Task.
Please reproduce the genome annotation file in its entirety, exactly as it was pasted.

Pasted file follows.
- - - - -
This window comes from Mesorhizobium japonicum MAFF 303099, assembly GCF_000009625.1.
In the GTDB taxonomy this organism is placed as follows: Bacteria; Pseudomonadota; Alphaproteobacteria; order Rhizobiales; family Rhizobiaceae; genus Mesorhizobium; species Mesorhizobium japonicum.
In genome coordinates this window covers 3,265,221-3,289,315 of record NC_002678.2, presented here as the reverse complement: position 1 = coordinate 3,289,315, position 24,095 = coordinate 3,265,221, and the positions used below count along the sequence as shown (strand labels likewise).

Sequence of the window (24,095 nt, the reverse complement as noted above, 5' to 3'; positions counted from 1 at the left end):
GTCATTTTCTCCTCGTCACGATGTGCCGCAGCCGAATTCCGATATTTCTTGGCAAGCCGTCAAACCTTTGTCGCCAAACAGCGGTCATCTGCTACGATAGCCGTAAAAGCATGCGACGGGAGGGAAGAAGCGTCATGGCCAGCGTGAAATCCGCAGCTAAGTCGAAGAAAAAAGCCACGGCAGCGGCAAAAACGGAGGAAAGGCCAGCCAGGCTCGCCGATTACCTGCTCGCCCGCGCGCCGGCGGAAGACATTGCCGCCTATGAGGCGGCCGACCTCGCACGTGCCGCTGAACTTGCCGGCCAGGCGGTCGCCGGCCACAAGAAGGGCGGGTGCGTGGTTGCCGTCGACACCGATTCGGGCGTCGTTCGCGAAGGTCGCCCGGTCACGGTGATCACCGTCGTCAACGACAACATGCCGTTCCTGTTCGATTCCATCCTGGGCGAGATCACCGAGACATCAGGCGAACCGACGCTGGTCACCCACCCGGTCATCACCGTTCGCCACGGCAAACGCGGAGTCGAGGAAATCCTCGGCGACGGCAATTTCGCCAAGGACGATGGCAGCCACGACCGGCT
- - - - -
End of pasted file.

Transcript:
This window comes from Mesorhizobium japonicum MAFF 303099, assembly GCF_000009625.1.
In the GTDB taxonomy this organism is placed as follows: Bacteria; Pseudomonadota; Alphaproteobacteria; order Rhizobiales; family Rhizobiaceae; genus Mesorhizobium; species Mesorhizobium japonicum.
In genome coordinates this window covers 3,265,221-3,289,315 of record NC_002678.2, presented here as the reverse complement: position 1 = coordinate 3,289,315, position 24,095 = coordinate 3,265,221, and the positions used below count along the sequence as shown (strand labels likewise).

Sequence of the window (24,095 nt, the reverse complement as noted above, 5' to 3'; positions counted from 1 at the left end):
GTCATTTTCTCCTCGTCACGATGTGCCGCAGCCGAATTCCGATATTTCTTGGCAAGCCGTCAAACCTTTGTCGCCAAACAGCGGTCATCTGCTACGATAGCCGTAAAAGCATGCGACGGGAGGGAAGAAGCGTCATGGCCAGCGTGAAATCCGCAGCTAAGTCGAAGAAAAAAGCCACGGCAGCGGCAAAAACGGAGGAAAGGCCAGCCAGGCTCGCCGATTACCTGCTCGCCCGCGCGCCGGCGGAAGACATTGCCGCCTATGAGGCGGCCGACCTCGCACGTGCCGCTGAACTTGCCGGCCAGGCGGTCGCCGGCCACAAGAAGGGCGGGTGCGTGGTTGCCGTCGACACCGATTCGGGCGTCGTTCGCGAAGGTCGCCCGGTCACGGTGATCACCGTCGTCAACGACAACATGCCGTTCCTGTTCGATTCCATCCTGGGCGAGATCACCGAGACATCAGGCGAACCGACGCTGGTCACCCACCCGGTCATCACCGTTCGCCACGGCAAACGCGGAGTCGAGGAAATCCTCGGCGACGGCAATTTCGCCAAGGACGATGGCAGCCACGACCGGCT